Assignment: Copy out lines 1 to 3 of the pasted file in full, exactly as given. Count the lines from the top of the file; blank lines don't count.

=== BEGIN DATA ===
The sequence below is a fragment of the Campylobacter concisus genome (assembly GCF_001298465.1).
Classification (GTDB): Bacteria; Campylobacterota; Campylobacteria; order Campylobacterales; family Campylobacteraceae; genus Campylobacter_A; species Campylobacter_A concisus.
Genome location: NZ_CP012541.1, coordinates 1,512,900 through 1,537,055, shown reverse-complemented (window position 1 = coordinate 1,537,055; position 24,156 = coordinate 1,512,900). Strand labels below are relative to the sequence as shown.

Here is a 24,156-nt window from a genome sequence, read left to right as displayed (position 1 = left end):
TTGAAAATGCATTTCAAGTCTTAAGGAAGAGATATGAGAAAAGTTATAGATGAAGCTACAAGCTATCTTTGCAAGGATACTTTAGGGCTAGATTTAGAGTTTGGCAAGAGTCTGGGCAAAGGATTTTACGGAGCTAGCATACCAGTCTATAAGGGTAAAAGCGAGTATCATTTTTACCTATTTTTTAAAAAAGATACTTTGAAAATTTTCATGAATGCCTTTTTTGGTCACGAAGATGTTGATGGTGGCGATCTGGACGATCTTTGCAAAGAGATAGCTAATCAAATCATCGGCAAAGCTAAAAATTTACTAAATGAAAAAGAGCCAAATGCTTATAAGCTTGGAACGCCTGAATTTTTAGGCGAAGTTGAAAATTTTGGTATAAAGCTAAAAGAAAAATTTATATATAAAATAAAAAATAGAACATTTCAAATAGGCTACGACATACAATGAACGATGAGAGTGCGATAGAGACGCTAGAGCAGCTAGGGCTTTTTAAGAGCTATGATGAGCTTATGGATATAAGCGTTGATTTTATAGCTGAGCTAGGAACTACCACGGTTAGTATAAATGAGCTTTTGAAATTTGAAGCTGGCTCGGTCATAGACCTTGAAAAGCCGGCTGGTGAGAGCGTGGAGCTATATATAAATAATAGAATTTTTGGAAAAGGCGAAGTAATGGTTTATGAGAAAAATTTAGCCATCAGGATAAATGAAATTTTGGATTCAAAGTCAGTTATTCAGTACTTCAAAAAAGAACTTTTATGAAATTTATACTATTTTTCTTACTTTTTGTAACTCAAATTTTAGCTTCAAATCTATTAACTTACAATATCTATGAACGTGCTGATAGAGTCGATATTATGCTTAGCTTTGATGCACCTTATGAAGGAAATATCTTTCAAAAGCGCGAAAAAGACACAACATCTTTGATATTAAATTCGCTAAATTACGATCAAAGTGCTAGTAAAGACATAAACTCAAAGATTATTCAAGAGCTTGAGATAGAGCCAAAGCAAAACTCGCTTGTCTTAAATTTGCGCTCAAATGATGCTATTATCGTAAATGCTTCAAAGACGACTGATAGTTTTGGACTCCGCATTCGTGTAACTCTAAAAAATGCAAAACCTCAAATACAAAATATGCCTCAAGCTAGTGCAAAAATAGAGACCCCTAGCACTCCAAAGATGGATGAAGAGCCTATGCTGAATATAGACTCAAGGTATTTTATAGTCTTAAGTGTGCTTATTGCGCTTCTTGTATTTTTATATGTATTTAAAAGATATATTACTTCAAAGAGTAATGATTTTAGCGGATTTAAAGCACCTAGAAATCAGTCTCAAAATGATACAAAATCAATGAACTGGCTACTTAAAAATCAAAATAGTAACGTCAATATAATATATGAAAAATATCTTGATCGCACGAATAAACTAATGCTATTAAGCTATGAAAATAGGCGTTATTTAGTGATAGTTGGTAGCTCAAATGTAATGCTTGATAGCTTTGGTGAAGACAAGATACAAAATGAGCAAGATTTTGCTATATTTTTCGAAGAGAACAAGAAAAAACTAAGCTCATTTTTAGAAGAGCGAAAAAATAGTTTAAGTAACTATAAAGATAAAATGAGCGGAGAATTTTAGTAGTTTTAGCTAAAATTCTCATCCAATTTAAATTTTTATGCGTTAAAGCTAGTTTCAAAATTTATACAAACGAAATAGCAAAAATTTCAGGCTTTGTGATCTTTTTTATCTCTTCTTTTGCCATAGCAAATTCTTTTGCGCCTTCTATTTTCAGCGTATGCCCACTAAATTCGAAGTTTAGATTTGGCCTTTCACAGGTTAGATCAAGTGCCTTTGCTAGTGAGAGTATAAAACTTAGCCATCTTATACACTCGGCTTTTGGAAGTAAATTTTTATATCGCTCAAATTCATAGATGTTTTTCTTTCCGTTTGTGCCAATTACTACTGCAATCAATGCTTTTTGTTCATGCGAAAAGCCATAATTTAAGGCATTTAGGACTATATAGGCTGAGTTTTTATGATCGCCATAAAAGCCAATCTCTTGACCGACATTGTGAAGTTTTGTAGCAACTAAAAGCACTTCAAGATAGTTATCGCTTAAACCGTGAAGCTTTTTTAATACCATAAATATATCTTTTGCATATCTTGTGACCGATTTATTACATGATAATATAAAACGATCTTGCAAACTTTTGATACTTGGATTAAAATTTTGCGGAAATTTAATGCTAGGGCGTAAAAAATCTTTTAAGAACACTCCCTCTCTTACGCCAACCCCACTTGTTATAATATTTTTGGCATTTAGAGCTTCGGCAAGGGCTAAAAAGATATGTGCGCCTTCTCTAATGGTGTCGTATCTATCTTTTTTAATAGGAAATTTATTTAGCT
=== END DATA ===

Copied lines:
The sequence below is a fragment of the Campylobacter concisus genome (assembly GCF_001298465.1).
Classification (GTDB): Bacteria; Campylobacterota; Campylobacteria; order Campylobacterales; family Campylobacteraceae; genus Campylobacter_A; species Campylobacter_A concisus.
Genome location: NZ_CP012541.1, coordinates 1,512,900 through 1,537,055, shown reverse-complemented (window position 1 = coordinate 1,537,055; position 24,156 = coordinate 1,512,900). Strand labels below are relative to the sequence as shown.